Computer Underground Digest Volume 2, Issue #2.13 (November 25 1990)

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Master Index Current Directory Index Go to SkepticTank Go to Human Rights activist Keith Henson Go to Scientology cult

Skeptic Tank!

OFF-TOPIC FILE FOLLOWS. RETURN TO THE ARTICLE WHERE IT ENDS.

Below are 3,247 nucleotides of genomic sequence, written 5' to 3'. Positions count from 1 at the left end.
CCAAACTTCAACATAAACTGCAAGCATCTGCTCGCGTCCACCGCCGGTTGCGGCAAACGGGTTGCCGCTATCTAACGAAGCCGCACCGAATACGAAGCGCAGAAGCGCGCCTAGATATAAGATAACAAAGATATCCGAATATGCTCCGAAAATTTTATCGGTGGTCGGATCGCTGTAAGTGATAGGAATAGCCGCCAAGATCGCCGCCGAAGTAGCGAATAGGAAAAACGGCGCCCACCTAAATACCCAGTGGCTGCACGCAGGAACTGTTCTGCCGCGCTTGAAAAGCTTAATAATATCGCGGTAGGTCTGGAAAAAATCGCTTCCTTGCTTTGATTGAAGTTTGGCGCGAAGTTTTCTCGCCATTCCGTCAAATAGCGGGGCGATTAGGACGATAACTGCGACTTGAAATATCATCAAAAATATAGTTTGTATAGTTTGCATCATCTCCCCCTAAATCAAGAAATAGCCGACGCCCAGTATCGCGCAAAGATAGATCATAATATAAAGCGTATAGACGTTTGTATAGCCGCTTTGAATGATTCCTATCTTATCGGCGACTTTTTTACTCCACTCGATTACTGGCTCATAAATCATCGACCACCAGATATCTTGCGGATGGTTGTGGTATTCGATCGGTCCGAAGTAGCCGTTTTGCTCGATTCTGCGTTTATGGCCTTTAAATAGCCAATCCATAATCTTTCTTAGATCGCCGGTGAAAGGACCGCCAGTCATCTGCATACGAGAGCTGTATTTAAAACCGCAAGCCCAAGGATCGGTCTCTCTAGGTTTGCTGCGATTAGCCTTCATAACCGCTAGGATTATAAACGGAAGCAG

**************************************************************************** >C O M P U T E R U N D E R G R O U N D< >D I G E S T< *** Volume 2, Issue #2.13 (November 25 1990) ** **************************************************************************** MODERATORS: Jim Thomas / Gordon Meyer (TK0JUT2@NIU.bitnet) ARCHIVISTS: Bob Krause / Alex Smith / Brendan Kehoe USENET readers can currently receive CuD as alt.society.cu-digest. COMPUTER UNDERGROUND DIGEST is an open forum dedicated to sharing information among computerists and to the presentation and debate of diverse views. CuD material may be reprinted as long as the source is cited. Some authors, however, do copyright their material, and those authors should be contacted for reprint permission. It is assumed that non-personal mail to the moderators may be reprinted unless otherwise specified. Readers are encouraged to submit reasoned articles relating to the Computer Underground. ++++++++++++++++++++++++++++++++++++++++++++++++++++++++++++++++++++ DISCLAIMER: The views represented herein do not necessarily represent the views of the moderators. Contributors assume all responsibility for assuring that articles submitted do not violate copyright protections. ++++++++++++++++++++++++++++++++++++++++++++++++++++++++++++++++++++ CONTENTS: File 1: Moderators' Corner File 2: EPIC (Effective Performance in Candidates) File 3: The Riggs Sentencing (reprint from Newsbytes) File 4: First Conference on Computers, Freedom & Privacy File 5: Hackers Break into DEA Lines ++++++++++++++++++++++++++++++++++++++++++++++++++++++++++++++++++++ ---------------------------------------------------------------------- ******************************************************************** *** CuD #2.13: File 1 of 5: Moderator's corner *** ******************************************************************** From: Moderators Subject: Moderators' Corner Date: November 25 1990 ++++++++++ In this file: 1. CORRECTION ON SJG AFFIDAVIT 2. LEN ROSE UPDATE 3. NEW FTP SITE ++++++++++ +++++++++++++++++++++ Correction of SJG Affidavit +++++++++++++++++++++ In CuD 2.11, we reprinted the search affidavit used for the Steve Jackson Games raid. We included several pages of logs from The Phoenix Project. These logs *WERE NOT* originally attached to the affidavit, but were sent to us independently of that document as background. The judge apparently never saw the logs. Having read them, one wonders if the investigator did either, because it defies all sane logic to impute involvement in a criminal "scheme" merely by explaining that Kermit is a 7-byte transfer protocol used primarily on mainframes. If you have not read the document, we recommend it. ++++++++++++ Len Rose Update ++++++++++++ As of this week, Len Rose had not yet been indicted for the Illinois charges. Len was arrested in late October on state charges alleging computer tampering a few days after taking a job in Naperville, Ill. The original indictment date was postponed by the state. His legal difficulties, which some of us find the result of overzealous federal prosecution, continue to hamper his employment possibilities. Sheldon Zenner, the attorney who successfully defended Craig Neidorf, has agreed to channel donations to Len for those wishing to support him. *THIS IS NOT* a legal defense fund, but humanitarian assistance to provide food, rent, and utilities for wife and family. Len Rose Donation c/o Sheldon Zenner Katten, Muchin and Zavis 525 W. Monroe, Suite 1600 Chicago, IL 60606 +++++++++++++++++ New FTP Site +++++++++++++++++ Another ftp site has been added from which CuD back issues and other archives may be obtained. The hours are limited from 6 pm to 6 am. The following should get you on it: % ftp cs.widener.edu or % ftp 192.55.239.110 Connected to cs.widener.edu. 220 titan FTP server (SunOS 4.1) ready. Name (cs.widener.edu:): Password (cs.widener.edu:anonymous): 331 Guest login ok, send ident as password. 230 Guest login ok, access restrictions apply. ftp> cd pub/cud ftp> dir ... blah blah blah ... ftp> quit 221 Goodbye. fingers! NOTE: Be sure to use your e-mail address for the password or it not let you on. ******************************************************************** >> END OF THIS FILE << *************************************************************************** ------------------------------ From: Jeffery Aldrich Subject: EPIC (Effective Performance in Candidates) Date: Tue, 20 Nov 90 16:37:51 pst ******************************************************************** *** CuD #2.13: File 2 of 5: EPIC Project (by Jeff Aldrich) *** ******************************************************************** Constitutional Rights and the Electronic Community (Copyright, 1990) Even if you're on the right track, you'll get run over if you just sit there. Will Rogers CPSR (Computer Professionals for Social Responsibility) and the EFF (Electronic Frontier Foundation) have done a great deal in a very short time to awaken the political consciousness of the electronic community. The EFF managed to take some of the steam from the enforcement train railroading members of the CU and gave this community its first taste of political victory. No doubt these victories will continue to strengthen individual rights in the virtual world. As a student of electronic democracy, I am an ardent supporter of the goals expressed by the EFF. the goals expressed by the EFF. With six years devoted to personal and professional interest in the civil rights and political issues facing the electronic community. Jim Thomas has asked on several occasions that I write something for CuD about The EPIC (Effective Performance in Candidates) Project, a nonprofit group I founded last year. A description of The EPIC Project is included in this article as background information. Political action by a nonprofit is limited by law. Most of what we learn about electronic politicking in the nonprofit must be used elsewhere. I was hired earlier this year to help qualify a citizen initiative for the November elections in California. The measure included a provision making public use of computer telecommunications a state constitutional right. This article focuses on that effort and concludes with a notice of plans underway for 1992. The EPIC Project This project is an extension of research conducted at Sacramento State University focusing on the impact of electronic democracy in American politics. We *may* have created a back-door link of computer telecommunication technology to the U.S. Constitution (Campaign Industry News, Feb. 1990). We're years away from solving the dependent variable dilemma of a Supreme Court test. Board members include Dave Hughes (the founding father of electronic democracy) and Dr. Gene Shoemaker, constitutional scholar and author of the War Powers Act (1974). Projects include R&D of software to insure text data integrity from a network distribution source via end user verification software; research into the development of national electronic political party organizations (Communications Daily, 2-2-90), and; research compiled on the Sundevil raids assisted Ohio Supreme Court Justice William McMahon, ABA Technology and the Courts Committee chairman, in opening a Sundevil subcommittee looking into federal court rule changes. This subcommittee and Judge McMahon are now working closely with the EFF. Political Action and Electronic Rights With all the consternation over abused constitutional rights in the online community this year, Californians missed an opportunity to vote themselves a Constitutional Right to telecommunicate. Below is part of the opening text from a file containing a print, sign and snail mail ballot initiative signature petition to qualify a proposed California Constitutional Amendment for the November 1990 general election (Western Edition WSJ 4-20-90; Middlesex News 4-23-90). I directed the statewide electronic file distribution and speech forums: CALIFORNIANS FOR RESPONSIBLE REPRESENTATION INFORMATION TECHNOLOGY -- ELECTRONIC CITIZENS and THE CALIFORNIA CONSTITUTION are linked by THE FAIR REDISTRICTING INITIATIVE What your signature and signatures which you gather can do for you and your family (and your business), is provide a Constitutional Right to electronic citizen oversight of Legislative redistricting plans -- right in your home computer --if you like! There are now NO RULES for drawing voting district lines to establish a competitive election process. The FAIR REDISTRICTING INITIATIVE lays out specific rules to PREVENT REPETITION OF PAST ABUSES BY INCUMBENT POLITICIANS and eliminates the possibility of gerrymandering -- the drawing of electoral district lines to protect incumbents and deny fair representation. One of the most important SECTIONS included in this Initiative creates electronic citizen oversight of redistricting or reapportionment plans drafted by the Legislature before any legislative action: SECTION 5: The Legislature shall DISSEMINATE and make PUBLICLY available, in hard copy and COMPUTER-READABLE FORMAT, any data base or other information submitted or developed for its use in establishing and redistricting or reapportionment plans... NO PLANS WILL BE DRAWN BEHIND CLOSED DOORS TO PROTECT INCUMBENT POWER THAT DESTROYS YOUR RIGHT TO REPRESENTATIVE GOVERNMENT. THE INITIATIVE PROVIDES A CONSTITUTIONAL RIGHT TO KNOW PLANS BEFORE ANY ACTION IS TAKEN -- IN COMPUTER-READABLE FORMAT WITH ELECTRONIC CITIZEN OVERSIGHT. IT'S ABOUT TIME FOR THE BEGINNING OF INFORMATION AGE DEMOCRACY IN CALIFORNIA Are you ready to join other people of the world in this era our politicians praise as the "Decade of Democracy?" Are you tired of cheering the democratic victories of others? Your opportunity to take action in the name of DEMOCRACY is right in front of you. The Revolutionary Power of the Information Age is at your fingertips. THE FAIR REDISTRICTING INITIATIVE lets you put that power to work for you!! *** end *** In addition to the first effort at state level constitutional rights to telecommunicate, and to access government data in electronic form, this was the first statewide electronic distribution of print and sign political action material. In April and May of this year, issues about constitutional rights were still considered boring as dirt to most of the online community. The discussions that follow are excerpts from a WELL conference on the initiative. It is not presented as a representative sample and is reprinted with permission. Topic 333: Californians seek Information Age Democracy -- print Jeff Aldrich (jefrich) Mon, Apr 23, '90 (22:35) 18 One item I've noticed absent from this discussion is any reference to the fact that this initiative, if passed, will link this technology to the Ca Constitution by creating a constitutionally mandated right of public access to specific info in "computer-readable" format. With the volume of discussion I've seen in the Well on Electronic Citizenship and the need for same, I find it rather odd there has yet been commentary posted on this aspect of the initiative. And what about the fact that for the first time in Ca history an initiative is being distributed, in complete form, electronically -- giving people an opportunity to make an informed decision prior to signing a petition to qualify a measure for statewide ballot? Instead of some fellow pushing a pen at you to sign something on an ironing board when you leave the grocery store. Topic 333: Californians seek Information Age Democracy -- print # 26: Daniel A. Murphy (murphy) Tue, Apr 24, '90 (21:39) Jeff: I think you're looking at Fenno's paradox. Look at what people think of *their* representative, not Congress as a whole. For the most part, people support their representative, and where they don't (e.g. Cranston) it's clear they aren't likely prospects for reelection. Topic 333: Californians seek Information Age Democracy -- print # 29: David Gans (tnf) Wed, Apr 25, '90 (10:49) 4 In the long run, information access would tend to produce a better informed electorate. If you don't think the GOP takes public apathy and stupidity to the bank and the ballot box year after year, you haven't been paying attention! Topic 333: Californians seek Information Age Democracy -- print # 31: harry henderson (hrh) Wed, Apr 25, '90 (17:39) The GOP don't have a monopoly on taking voter stupidity to the bank. The Democrats also have a specialty: economic shell games that take advantage of voters' lack of knowledge of basic economic principles like supply and demand, incentive, etc. Topic 333: Californians seek Information Age Democracy -- print # 32: Jeff Aldrich (jefrich) Wed, Apr 25, '90 (18:02) The fact is, while we sit around on our butt's chewing the finer points of who's doing what to who, we're all loosing the right to access government data information. I just got a report today from the firm in Sacramento counting signatures on petitions that have come in. The few we've received on computer printed paper are from sysop's I've been working with -- Zero from the Well. The point is we have an opportunity to open a door that is closed and being welded shut. I'm beginning to wonder if all the talk here in the Well about how great the concept of Electronic Citizenship is -- protect our future, power to those without power, etc. -- was little more than sanctimonious rubbish. Topic 333: Californians seek Information Age Democracy -- print # 33: Bob Jacobson (bluefire) Wed, Apr 25, '90 (18:34) I think an initiative targeted on open information would be clearer, easier to understand, less expensive to run, and more certain of passage. Topic 333: Californians seek Information Age Democracy -- print # 34: Daniel A. Murphy (murphy) Wed, Apr 25, '90 (18:54) I agree completely with Bob. Better information access would help the process; it shouldn't me mixed up with a reapportionment scheme. Topic 333: Californians seek Information Age Democracy -- print # 35: David Gans (tnf) Wed, Apr 25, '90 (20:02) 2 And phrases like "sanctimonious rubbish" aren't likely to inspire very many people around here. Topic 333: Californians seek Information Age Democracy -- print # 36: Jeff Aldrich (jefrich) Thu, Apr 26, '90 (01:53) Your right, David, that remark does not belong here. Bob's right on all four items. Such an initiative would be easier to understand and pass. But I don't have any problems with constitutional access tied to this initiative. Neither does the Rose Institute at Clairmont. My difficulty is understanding the inactivity from the Well. Topic 333: Californians seek Information Age Democracy -- print # 37: Robert Deward (bobd) Thu, Apr 26, '90 (13:37) 6 Are there any models for an initiative addressing open access to govt. information? I can check with Reference Point if no one has anything handy. This sounds to me like a perfect issue on which to test our beliefs about the efficacy of the on-line medium. What do you people think? Topic 333: Californians seek Information Age Democracy -- print # 38: Daniel A. Murphy (murphy) Thu, Apr 26, '90 (18:41) It will be interesting to see if electronically-circulated petitions become common, as part of conventional signature-gathering campaigns. Topic 333: Californians seek Information Age Democracy -- print # 39: Art (arb) Thu, Apr 26, '90 (19:29) 2 lines Gee, Bobd, sounds like this project would have been a perfect match for your Electronic Citizenship project with a Gateway! Topic 333: Californians seek Information Age Democracy -- print # 40: Dave Hughes (dave) Sun, Apr 29, '90 (07:08) 29 Any objection from posters so far to my copying this out for Colorado candidate for Secretary of State Aaron Harber (D)? (He is a Harvard grad, serious challenger, owned two computer companies, and forced the current incumbent to better automate the SecStates office last race. One of his main themes is better citizen access to government, and he is ready for fresh electronic communications ideas to show voters that the Repub Sec of State is not doing all she could to use modern technology to give people that access. He is mulling over my suggestion to use the state telecom network (sorry US West) which is little used nights and weekends to put terminals in county offices for free citizen access to state government in Denver across a wide range of info - including state laws, regs, voter lists, licensing data, candidate reports etc) He might find this useful to think how to break out of the traditional mind-set about where/how 'official' political information is stored/distributed. It seems to me that the objection above about individual citizens not being that interested in mountains of facts misses a point. There are always local activists who would scour such facts, extract useful info, and present to local people. If they had timely, cheap, and total access to publicly stored info. Media is supposed to be doing this 'for the voters' and up to a point, on hot 'mass interest' topics do. But news media are decliningly useful sources of information about government. Topic 333: Californians seek Information Age Democracy -- print # 42: Jeff Aldrich (jefrich) Tue, May 1, '90 (21:45) the latest signature count has too many printed petition forms from all over the state for me to trace back to the well. I suspect several came from Wellies...thanks for the effort Bob, my research has yet uncovered a 'model access' amendment. If we can't come up with one ready-made, anyone with ideas on using resources here in the Well to pull one together for Calif. in '92? Or failing that, what about ideas on our ability to pull the industry together to support such an effort? +-+-+-+-+-+ END OF WELL CONFERENCE +-+-+-+-+-+ Most of the discussion in the WELL conference focused on the politics behind the measure, rather than looking at benefits extended to the electronic community. It's said that timing in politics is everything. If concerns about Operation Sundevil had been two months earlier, or our filing deadlines two months later, The FAIR REDISTRICTING INITIATIVE would have collected enough signatures to qualify for the November General Election. Initiative '92 -- Computer Rights and Economic Impact on Business We learned a lot about the online community from distributing the ballot measure earlier this year -- from identifying politically active systems statewide, to distribution, to political issues considered palatable by the electronic community. Successful efforts to promote computer rights and industry growth utilizing the electronic distribution initiative process in California offer a range of policy issues including, but not limited to, the following: legislative info in data format dispensed at no cost to info service companies providing educational access; incentives for development of rural telecommuting centers, including a) increased rate of return on investment for rural telephone utilities, b) redirecting transportation funds to reduce site construction and development costs, c) business tax incentives for participation in rural telecommunicating centers; revision of computer crime statutes and enforcement procedures; association member access to, and use of, California State University computer systems for the purpose of increasing international trade in conjunction with the California State World Trade Commission, and; add telecommuting projects to the smart Freeway Corridor Telecommunications Demonstration Project by redirection of Federal Transportation Appropriations. There is no question all of these items will be considered in the drafting of a 1992 California ballot measure. The measure will also include language mandating that computer telecommunications become a state constitutional right. Many of the issues listed above have the potential to create positive economic impact for general business, trade associations and specific computer industries. As a focal point of the initiative, Rural telecommuting development cuts to a broad based, organized constituency. I've been retained by clients interested in forming a committee to sponsor development of this initiative. I have been asked to determine the support, if any, of others interested in forming a sponsor committee. And to determine if the level of this support is sufficient to justify further activity. Committee membership guidelines: Committee Member Sponsor $7,500.00 < per 1 vote > Total Committee Member Sponsors < ten > Minimum Committee Member Sponsors to vest < five > Committee will vest January 7, 1991. Letters of intent to fund are due and payable no latter than January 4, 1991. Failure to vest refunds are due and payable January 17, 1991. For more information concerning the formation of this ballot measure committee, contact: Jeff Aldrich jefrich@well.ca.us Aldrich & Associates, Voice: (707)426-1679 Political Consulting Fax: (707)425-9811 2791F North Texas, Suite 341 Fairfield, CA 94533 ******************************************************************** >> END OF THIS FILE << *************************************************************************** ------------------------------ From: John and Barbara McMullen Subject: The Riggs Sentencing (reprint from Newsbytes) Date: November 21, 1990 ******************************************************************** *** CuD #2.13: File 3 of 5: More on the Riggs Sentencing *** ******************************************************************** (The following articles, by John and Barbara McMullen, were originally published in Newsbytes. They are reprinted with permission. They corrects some errors in the original AP wire service story reported in the last issue of CuD). ======================================================================= (NEWS)(GOVT)(NYC)(00001) ATLANTA SENTENCING FOR COMPUTER CRIMES ATLANTA, GEORGIA, U.S.A., 1990 NOV 19 (NB) -- Robert J. Riggs, Adam E. Grant and Franklin Darden, who pleaded guilty in July to various charges relating to computer break-ins to systems of BellSouth, have been sentenced by U.S. District Judge Owen Forrester to prison sentences and ordered to make financial restitution of $233,000 to BellSouth. Riggs, who had pleaded guilty to one conspiracy count and could have received a maximum sentence of five years in prison and a $200,000 fine, was sentenced to a 21-month prison term and was ordered to begin serving the sentence on February 15th. Darden, who faced similar penalties, received 14 months as did Grant. Grant had pleaded guilty to possessing 15 or more BellSouth access devices with the intent to defraud and faced a maximum penalty of 10 years in prison and a $250,000 fine. In sentencing Grant and Darden, Judge Forrester stipulated that seven months of their sentences may be served in a halfway house. Grant and Darden are scheduled to report for confinement on January 4th. Craig Neidorf, who had been indicted for publishing an electronic document which Riggs admitting copying from BellSouth's files, expressed surprise at the sentence, telling Newsbytes "The sentence seems severe when one considers the lesser sentence given to Robert Morris who disrupted thousands of computers and caused untold financial expense to those who had to undo the damage that he caused. I am not saying that Morris should have received a harsher penalty; I'm saying rather that the Atlanta sentences seem disproportionate. I don't know much about all of the Atlanta charges but the testimony concerning them at my case did not indicate that there had been great financial damage to anyone because of the actions of these three." Neidorf also questioned the determination of damages in the case, saying "I hope that the damages claimed by BellSouth have been well scruitinized by the government. You may remember that, before the charges against me were dismissed, BellSouth had claimed that the value of the document in question was over $70,000. It turned out that the document was available in print for under $20. Riggs, Darden and Grant had already pleaded guilty when this gross overstatement came out. I hope, for justice's sake, that the restitution awarded actually relates to substantiated damages." Kent Alexander, Assistant U.S. Attorney, told Newsbytes that he "is comfortable with the method under which the damages were determined." He also clarified the order for restitution, saying that Riggs, Darden and Grant are jointly responsible for the $233,000 and that each of them is individually liable for the entire amount should the others default in payment. Alexander had, in July, told Newsbytes that the plea agreement entered into by the defendants "allows the United States Attorney's office to, in return for substantial assistance from the defendants, to ask for a downward departure from the sentencing guidelines. The substantial assistance referred to includes debriefing by the Secret Service and truthful testimony in other related computer cases." Alexander confirmed, in his current comments to Newsbytes, that the sentences given were, in fact, downward departures from the sentencing guidelines. New York State Police Senior Investigator Donald Delaney, who has been at the forefront of New York State investigations into computer crime, commented on the sentencing to Newsbytes, saying "I think that the sentence is significant and appropriate given the severity of the crimes. I hope that this sends a message to others engaged in telecommunications fraud that such actions can result in actual jail terms." (Barbara E. McMullen & John F. McMullen/19901119) ============================================================================= (EXCLUSIVE)(GOVT)(NYC)(00001) ATLANTA SENTENCING DESIGNED TO "SEND MESSAGE" ATLANTA, GEORGIA, U.S.A., 1990 NOV 20 (NB) -- In response to questions by Newsbytes concerning the rationale underlying the sentences received by Robert J. Riggs, Adam E. Grant and Franklin E. Darden, Jr. on November 16th for activities involving illegal access to computer systems of BellSouth, Assistant United States Attorney for the Northern District of Georgia Kent B. Alexander has released the "Government's Sentencing Memorandum And S.G. & 5K1.1 Motion". This 21 page document, prepared by Joe D. Whitney, United States Attorney for the Northern District of Georgia, and Alexander and sent to United States District Court Judge J. Owen Forrester, puts forth the factors which the prosecuting attorneys wish the judge to consider in determining sentence. The memorandum states "Although the government is going to recommend a downward departure from the Sentencing Guidelines, the three defendants are clearly criminals who have caused a significant amount of damage and should be punished accordingly. Moreover, the computer hacker world is watching this case very closely, and the Court should send a message that illegal computer activities will not be tolerated" (The word "hacker" is footnoted and explained by saying "The government uses the term 'hacker' to describe a person who uses computers for criminal activity. The Court should note, however, that the term 'hacker' can also be used to describe legitimate computer users. At one time all computer users were known as 'hackers' and some computer users still identify themselves as 'hackers'."). In explaining the gravity of the crimes, the memorandum states "In all, they stole approximately $233,800 worth of logins/passwords and connect addresses (i.e. access information) from BellSouth. BellSouth spent approximately $1.5 million in identifying the intruders into their system and has since spent roughly $3 million more to further secure their network." In explaining the perceived need to send a message to the "hacker community", the memorandum points out that the last federally prosecuted adult criminal hacker, Robert Morris, Jr. received probation and that that sentence was followed very closely by 'hackers' throughout the nation. The memorandum states "Any sentence that does not include incarceration would send the wrong message to the hacking community; that is, that breaking into computer systems is not really a crime." The document also states that "All three defendants have provided significant cooperation that has fueled further investigation into the activities of a number of computer hackers throughout the country." Because of this cooperation, the "government moves for this Court to make a downward departure pursuant to S.G. 5k1.1 in the amount of three levels for defendants Grant and Darden and two levels for defendant Riggs." The memorandum then details the cooperation of each of these defendants in cases involving Craig Neidorf in Chicago and an unnamed "fellow Legion of Doom member" in Detroit. The memorandum also explains why a lesser departure is recommended for Riggs - "Defendant Riggs strikes the undersigned counsel as an unusually quiet and pensive person. Throughout the investigation, he has been cooperative, but because of his nature, he sometimes comes across as uninterested and evasive. The bottom line is that he provided helpful information that furthered several investigations around the country, though his assistance was not as substantial as that of Grant and Darden; hence the recommendation of only a two-level departure." An earlier conviction for Riggs related to computer fraud was also mentioned. In the actual sentencing by Judge Forrester, Grant and Darden received 14 months incarceration of which 7 will be in a half-way house while Riggs received 21 months incarceration . Additionally, they were directed to make restitution payments to BellSouth of $233,000. In a conversation with Newsbytes, the aforementioned Craig Neidorf questioned the determination of damages in the case, saying "I hope that the damages claimed by BellSouth have been well scrutinized by the government. You may remember that, before the charges against me were dismissed, BellSouth had claimed that the value of the document in question was over $70,000. It turned out that the document was available in print for under $20. Riggs, Darden and Grant had already pleaded guilty when this gross overstatement came out. I hope, for justice's sake, that the restitution awarded actually relates to substantiated damages." An examination of the sentencing memorandum finds that the E911 file, "the subject of the Chicago indictment" was estimated by Bob Kibler of BellSouth Security to be valued, based on R&D costs, at $24,639. Kent Alexander, Assistant U.S. Attorney, told Newsbytes that he "is comfortable with the method under which the damages were determined." He also clarified the order for restitution, saying that Riggs, Darden and Grant are jointly responsible for the $233,000 and that each of them is individually liable for the entire amount should the others default in payment. The Department of Justice release also stated "The United States Attorney commented that most computer users engage in legal and constructive activities. Criminal hackers, however, who break into computer systems of others, are breaking the law and will be prosecuted accordingly." (Barbara E. McMullen & John F. McMullen/19901119) ******************************************************************** >> END OF THIS FILE << *************************************************************************** ------------------------------ From: Jim Warren (jwarren@well.sf.ca.us) Subject: First Conference on Computers, Freedom & Privacy Date: Undated ******************************************************************** *** CuD #2.13: File 4 of 5: Computers Freedom and Privacy Conf. *** ******************************************************************** {One good consequence of Operation Sun Devil has been the increased awareness of the need to address issues of ethics, computer rights, and computer abuse. The following conference is an attempt to bring a variety of individuals and groups together to exchange information and opinions--moderators}. FIRST CONFERENCE ON COMPUTERS, FREEDOM & PRIVACY ------------------------------------------------ March 25-28, 1991, Monday-Thursday SFO Marriott Hotel, reservations: 800-228-9290 San Francisco Airport, 1800 Old Bayshore Hwy, Burlingame CA 94010 COOPERATING ORGANIZATIONS ------------------------- Electronic Networking Association Videotex Industry Association Electronic Frontier Foundation The WELL, Portal Communications [as of 11/23/90, more expected shortly] Sponsor: Computer Professionals for Social Responsibility PLANNED CONFERENCE SESSIONS --------------------------- 1. The Constitution in the Information Age [opening session] coordinator: Jim Warren; Chair: Jim Warren Introductory remarks; then, major policy proposal regarding electronic communications and Constitutional rights. speaker: Professor Lawrence Tribe, Harvard Law School 2. Trends in Computers & Networks coordinator: Peter Denning; Chair: Peter Denning Overview and prognosis of computing capabilities and networking as they impact personal privacy, confidentiality, security, one-to-one & many-to-one communication, and access to information about government, business & society. 3. Public-Sector Information About Individuals coordinators: Les Earnest, Bruce Koball; Chair: Collection, verification, use, sharing and protection of, and access to and responsibility for personal information, by government agencies, such as census, voter, tax, license, permit and criminal records. 4. Private-Sector Information About Individuals coordinators: Les Earnest, Bruce Koball; Chair: Collection, marketing, verification, use and protection of, and access to and responsibility for personal information, by private organizations, such as banking, credit, health, consumer, employment, family & lifestyle information. 5. International Perspectives & Impacts coordinator: Mark Graham; Chair: Other nations' models for protecting personal information and communication, and granting access to government information; existing and developing laws; requirements on trans-national dataflow, personal expression & accountability. 6. Law Enforcement Practices and Problems coordinators: Dorothy Denning, Glenn Tenney; Chair: Issues relating to investigation, prosecution, due process and deterrence of computer crimes, now and in the future; using computers to aid law enforcement. 7. Law Enforcement and Civil Liberties coordinators: Dorothy Denning, Glenn Tenney; Chair: Interaction of computer crime, law enforcement, and civil liberties; issues of search and seizure, sanctions, and shared or networked equipment, software and information. 8. Legislation & Regulation coordinators: Marc Rotenberg, Elliot Fabric; Chair: Legislative and regulatory roles in protecting privacy and insuring access; legal problems posed by computing and computer networks; approaches to improving related government decision-making. 9. Computer-Based Surveillance of Individuals coordinators: Les Earnest, Bruce Koball; Chair: Monitoring electronic-mail, public & private teleconferences, electronic bulletin boards, publications and subscribers; tracking individuals' location, work performance, buying habits & lifestyles; pattern recognition & profiling 10. Ethics and Education coordinators: Dorothy Denning, Glenn Tenney; Chair: Ethical principles for individuals, system administrators, organizations, corporations, and government; copying data, copying software, distributing confidential information; relations to computer education and computer law. 11. Electronic Speech, Press and Assembly coordinators: Marc Rotenberg, Elliot Fabric; Chair: Freedoms and responsibilities regarding electronic speech, public and private electronic assembly, electronic publishing, prior restraint and chilling effects of monitoring. 12. Access to Government Information coordinator: Mark Graham; Chair: Implementing individual and corporate access to federal, state & local information about communities, corporations, legislation, administration, the courts and public figures; allowing access while protecting confidentiality. 13. Where Do We Go From Here? [closing session] coordinator: Jim Warren; Chair: Jim Warren Perspectives and recommendations of participating groups, proposed next steps to protect person privacy, protect fundamental freedoms and encourage responsible policies and action. ******************************************************************** >> END OF THIS FILE << *************************************************************************** ------------------------------ From: chron!magic322!edtjda@UUNET.UU.NET(Joe Abernathy) Subject: Hackers Break into DEA Lines Date: Wed, 21 Nov 90 17:32:59 CST ******************************************************************** *** CuD #2.13: File 5 of 5: Hackers & the DEA PBX (J. Abernathy *** ******************************************************************** " Hackers break into DEA lines: Long-distance Service the Target" From: Houston Chronicle, Saturday, Nov. 17, 1990 (p. 1A) By JOE ABERNATHY (Copyright 1990, Houston Chronicle) Computer hackers and others stole long distance service worth up to $1.8 million from the government through the Houston offices of the Drug Enforcement Administration, the agency acknowledged Friday. "We became aware of it last spring," said DEA spokesman Thomas Lentini. "Southwestern Bell telephone security told us that they suspected somebody was hacking into our FTS system. That's the Federal Telephone System." The agency cannot estimate the precise value of the long distance service since it used a dedicated line without per-call billing. But an Arizona prosecutor who specializes in computer fraud has estimated that such a breach can use service worth at least $100,000 a month. Self-described hackers told the Houston Chronicle that hundreds of people around the nation used the government phone lines over a period of 18 months. The DEA has taken measures to protect its system, Lentini said. The thefts were discovered during a nationwide, previously undisclosed Southwestern Bell investigation into the fraudulent use of phone credit cards. "There were some folks that were making unauthorized use of customers' credit cards," said Ken Brasel, Southwestern Bell spokesman. "In our investigation of these people we discovered that they had used these credit cards to call a local number which turned out to be the DEA." By punching in an access code after connecting with this number, callers could place outgoing calls using the federal government's dedicated, private phone lines. "You just had to dial 8 and you could go anywhere," said a hacker who brought the DEA system invasion to the Chronicle's attention. "Hundreds used it." "A guy even walked up to me in Safeway once and asked if I'd heard about the 221 PBX," said another hacker. These two and other hackers, identifying themselves by their computer system "handles" but declining to give their real names, discussed the matter with a Chronicle reporter in a series of late-night conference calls that they initiated. PBX, or private branch exchange, is the name given to the telephone switching systems used in medium to large companies, while 221 is the downtown prefix of the three DEA lines offering access into the federal phone system. "The way the system works is we call an access number that puts us into FTS, then we can call anywhere," Lentini said, explaining that the system was dedicated to upper management's use, typically for calls to Washington. "In effect, they have their own WATS line," Brasel said. "When they talk from here to Washington, they don't go through an AT&T operator." The phone lines were used both for normal calls and for computer data telecommunications, hackers said, and calls were placed around the world. According to the Arizona state attorney general's office, which has become renowned for its vigorous pursuit of hackers, PBXs are a prime source for overseas phone fraud, and give hackers a layer of security. If a call is traced,it is traced back to the company that owns the PBX, not to the hacker. "In the last two years it's just skyrocketed in terms of international" calls, said Gail Thackeray, an assistant attorney general in Arizona. "All of the long distance carriers are under siege." Thackeray estimated in a recent Chronicle interview that PBX abuse will cost industry $500 million this year. According to her formulas, the DEA hackers may have used service worth $100,000 or more during each of the 18 months in which the agency's phone system was compromised. "We have some anti-social, fairly dangerous hackers out there because of the size of tools they have," Thackeray said. Assisted by computers, the hackers find the PBX numbers through trial and error by calling all available numbers in a prefix. "Numbers get passed around like a stock commodity," said one. A breach can go undetected for a long time because the government doesn't render bills on its dedicated phone lines. "Once the break-in was discovered, we immediately changed the access number," Lentini said. "We worked with Southwestern Bell trying to determine who the culprit was and we just couldn't do it," he said. "They were getting into it from pay telephones" as well as from residences and places of employment. "Southwestern Bell is still monitoring our lines for indicators that they're hacking into it again." Referring to the larger investigation of credit card fraud, Brasel urged that consumers exercise caution. "What these guys were doing is calling up and saying 'We're from AT&T and we've had a computer failure' and they say 'We need your credit card number and your PIN (personal identification number),' " he said. "That's like giving someone the key to the bank vault. You just don't do that." ******************************************************************** ------------------------------ **END OF CuD #2.13** ********************************************************************